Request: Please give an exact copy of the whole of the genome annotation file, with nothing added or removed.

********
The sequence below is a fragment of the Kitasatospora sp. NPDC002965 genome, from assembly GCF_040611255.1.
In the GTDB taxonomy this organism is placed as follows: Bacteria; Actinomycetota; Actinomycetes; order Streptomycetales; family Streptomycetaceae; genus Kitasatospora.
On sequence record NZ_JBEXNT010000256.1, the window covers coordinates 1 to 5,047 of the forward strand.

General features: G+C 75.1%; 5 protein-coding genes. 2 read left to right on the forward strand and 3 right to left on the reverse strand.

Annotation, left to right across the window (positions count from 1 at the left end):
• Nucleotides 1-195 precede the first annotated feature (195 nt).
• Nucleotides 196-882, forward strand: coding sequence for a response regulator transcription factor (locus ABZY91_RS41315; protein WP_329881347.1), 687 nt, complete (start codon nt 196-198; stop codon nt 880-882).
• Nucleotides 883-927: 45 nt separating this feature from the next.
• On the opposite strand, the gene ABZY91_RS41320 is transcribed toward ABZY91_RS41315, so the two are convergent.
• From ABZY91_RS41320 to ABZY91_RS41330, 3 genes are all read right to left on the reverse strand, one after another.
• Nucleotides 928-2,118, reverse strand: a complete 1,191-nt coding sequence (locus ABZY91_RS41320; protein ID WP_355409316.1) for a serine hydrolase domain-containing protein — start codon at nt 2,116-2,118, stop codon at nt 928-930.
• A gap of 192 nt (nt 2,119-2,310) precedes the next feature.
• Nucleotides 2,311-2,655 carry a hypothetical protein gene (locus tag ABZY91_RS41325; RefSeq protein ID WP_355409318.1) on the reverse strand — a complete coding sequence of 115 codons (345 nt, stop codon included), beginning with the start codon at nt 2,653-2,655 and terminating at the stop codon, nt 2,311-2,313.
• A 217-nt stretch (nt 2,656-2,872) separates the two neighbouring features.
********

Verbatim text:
The sequence below is a fragment of the Kitasatospora sp. NPDC002965 genome, from assembly GCF_040611255.1.
In the GTDB taxonomy this organism is placed as follows: Bacteria; Actinomycetota; Actinomycetes; order Streptomycetales; family Streptomycetaceae; genus Kitasatospora.
On sequence record NZ_JBEXNT010000256.1, the window covers coordinates 1 to 5,047 of the forward strand.

General features: G+C 75.1%; 5 protein-coding genes. 2 read left to right on the forward strand and 3 right to left on the reverse strand.

Annotation, left to right across the window (positions count from 1 at the left end):
• Nucleotides 1-195 precede the first annotated feature (195 nt).
• Nucleotides 196-882, forward strand: coding sequence for a response regulator transcription factor (locus ABZY91_RS41315; protein WP_329881347.1), 687 nt, complete (start codon nt 196-198; stop codon nt 880-882).
• Nucleotides 883-927: 45 nt separating this feature from the next.
• On the opposite strand, the gene ABZY91_RS41320 is transcribed toward ABZY91_RS41315, so the two are convergent.
• From ABZY91_RS41320 to ABZY91_RS41330, 3 genes are all read right to left on the reverse strand, one after another.
• Nucleotides 928-2,118, reverse strand: a complete 1,191-nt coding sequence (locus ABZY91_RS41320; protein ID WP_355409316.1) for a serine hydrolase domain-containing protein — start codon at nt 2,116-2,118, stop codon at nt 928-930.
• A gap of 192 nt (nt 2,119-2,310) precedes the next feature.
• Nucleotides 2,311-2,655 carry a hypothetical protein gene (locus tag ABZY91_RS41325; RefSeq protein ID WP_355409318.1) on the reverse strand — a complete coding sequence of 115 codons (345 nt, stop codon included), beginning with the start codon at nt 2,653-2,655 and terminating at the stop codon, nt 2,311-2,313.
• A 217-nt stretch (nt 2,656-2,872) separates the two neighbouring features.